Courtesy of Sally Gill
According to his daughter, John O’Dea says he made at least two good decisions in his life. The first was to marry his wife Marjory, and the second was to accept a teaching position at what was then a small, 400-student college called Santa Barbara Junior College. The year was 1952.
On Monday John O’Dea turned 95 years old, and after his retirement over three decades ago, City College celebrated his birthday by honoring him with a plaque in the Business-Communication Center.
The SBCC Legacy Project put the ceremony together, commemorating O’Dea for a 33-year career that helped build the business and accounting program at the college.
Fred Hofmann, one of the legacy project’s founding members, said O’Dea is one of the last living teachers who served on the faculty of the original college that was on Santa Barbara Street, where the Alhecama Theater is today.
O’Dea saw the college move campuses twice, first from downtown to the Riviera in 1955 and then four years later to the Mesa, where it’s been ever since. He taught classes and served as the department chair before retiring from teaching in 1985.
The plaque unveiled on Monday also commemorates O’Dea’s former colleagues, John Flynn and Merle Taylor, both retired business instructors. Hofmann said that the original ceremony was intended solely for O’Dea, but O’Dea insisted adamantly that Flynn and Taylor be honored alongside him.
John O’Dea grew up in a small, insular town in Montana where he was one of a high school graduating class of six. O’Dea worked as a railroad station master before enlisting in the army in 1943, working several domestic army-communication jobs.
After the army, O’Dea studied education at Central Washington College, got his master’s degree at Leland Stanford University and then moved with his family to Santa Barbara. There, he started teaching at what was then known as Santa Barbara Junior College.
“I was teaching typing and business machines at the same time, so that time the computer was not available,” he said in a legacy project interview. “I suppose if it were I should have probably been teaching that as well,” he added with a chuckle.
By the time O’Dea started teaching at the college, it had been back up and running for five years after a 20-year hiatus from 1926 to 1946. The roots of the college date back to 1909 when the Santa Barbara High School district started offering instruction for grades 13 and 14, according to a page on the SBCC Legacy Project website.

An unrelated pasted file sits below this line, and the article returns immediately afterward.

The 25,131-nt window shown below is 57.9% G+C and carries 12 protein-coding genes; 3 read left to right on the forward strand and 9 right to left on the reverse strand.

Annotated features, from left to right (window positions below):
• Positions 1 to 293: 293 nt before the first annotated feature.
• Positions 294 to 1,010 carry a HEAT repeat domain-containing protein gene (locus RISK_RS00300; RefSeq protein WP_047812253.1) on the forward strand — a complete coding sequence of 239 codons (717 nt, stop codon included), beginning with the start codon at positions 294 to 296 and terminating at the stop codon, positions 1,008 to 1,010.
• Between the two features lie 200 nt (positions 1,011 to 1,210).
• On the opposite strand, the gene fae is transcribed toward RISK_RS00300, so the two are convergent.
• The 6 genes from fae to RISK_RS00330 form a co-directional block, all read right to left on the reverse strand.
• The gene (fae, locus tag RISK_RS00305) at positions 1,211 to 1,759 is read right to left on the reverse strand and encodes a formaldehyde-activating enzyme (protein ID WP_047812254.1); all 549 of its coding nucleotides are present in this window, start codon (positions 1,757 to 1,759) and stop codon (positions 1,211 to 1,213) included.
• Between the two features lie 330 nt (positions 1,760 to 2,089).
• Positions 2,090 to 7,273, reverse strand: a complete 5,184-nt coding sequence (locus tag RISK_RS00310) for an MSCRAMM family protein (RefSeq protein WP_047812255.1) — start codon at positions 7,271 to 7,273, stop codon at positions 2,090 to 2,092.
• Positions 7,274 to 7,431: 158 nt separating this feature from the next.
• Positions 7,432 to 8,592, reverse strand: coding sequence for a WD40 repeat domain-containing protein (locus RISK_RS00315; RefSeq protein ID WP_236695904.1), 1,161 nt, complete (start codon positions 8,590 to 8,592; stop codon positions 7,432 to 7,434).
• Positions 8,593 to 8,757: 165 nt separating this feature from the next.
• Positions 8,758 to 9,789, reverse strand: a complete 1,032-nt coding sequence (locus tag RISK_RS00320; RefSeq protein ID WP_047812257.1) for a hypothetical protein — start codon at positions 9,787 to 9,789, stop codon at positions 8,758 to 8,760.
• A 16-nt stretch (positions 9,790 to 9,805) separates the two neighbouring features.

In 1952, the junior college was located on Santa Barbara street and its classrooms were reused portable army buildings. Around 400 students were enrolled, many of them returning war veterans, and the courses focused on business and social science/nursing, according to an account compiled by O’Dea’s daughter.
The college grew and then moved to the Riviera in 1955, when O’Dea had begun teaching full time, and then again relocated to its current home on the mesa in 1959. That same year the campus changed its name to Santa Barbara City College.
The Legacy Project
SBCC Legacy Project started about five years ago and its goal has been to preserve the history of City College through first-person narratives like O’Dea’s.
The project’s website is still being developed, but so far it features memoirs, videos, and written accounts telling the story of the college since its inception in the early twentieth century.
“It’s kind of like a nostalgia site for the college,” said Kirsten Mathieson, City College Administrative Assistant and member of the legacy project committee.
In an interview, Hofmann stressed how important it is to memorialize people that have come through City College. One person he mentioned was former Channels faculty adviser Ray Canton, who Hofmann described as a cantankerous chain smoker, like “one of those journalists in an old movie.”
“I mean he was literally the George Washington of The Channels and probably no current person on The Channels has ever heard of him,” Hofmann said. “This website allows his memory to be preserved.”
John O’Dea’s Legacy
In 1975 The Channels wrote a story about how business education was becoming the College’s most popular field of study, and it featured O’Dea, who was then in his 24th year of teaching.
In the story O’Dea explained why his department was experiencing a boom and commented on its growing pains, which were becoming apparent to him.
“Believe it or not, I had to turn away over 50 students this semester because there wasn’t enough room for them,” he said that year.
At Monday’s ceremony, Cornelia Alsheimer-Barthel, the accounting department’s current co-chair, thanked O’Dea and his colleagues for developing her department.
The department’s other co-chair, Alfonso Vera-Graziano, was also at the ceremony. Graziano is originally from Mexico and was a student in one of O’Deas accounting classes.
“What I discovered about John O’Dea is that he didn’t teach accounting,” Vera-Graziano said. “He never taught me accounting. He taught me how to LEARN accounting.”
Vera-Graziano thanked O’Dea in front of the crowd of family members and old friends.
“And in the style of my country, I have to give you a mexican hug,” he said.
In the SBCC Legacy Project interview O’Dea reflected back on teaching.“I think with every teacher, their favorite part is the students and what you can do for them.” he said.
O’Dea said what he appreciates most is when his students come back and contact him.
“They come back and talk about going to the College and what they have made of their life because they were here and what other college they have attended, and that gives me great satisfaction.”
O’Dea has two living children, Marian and Dennis, and still lives in Santa Barbara, a city he’s called home for 65 years.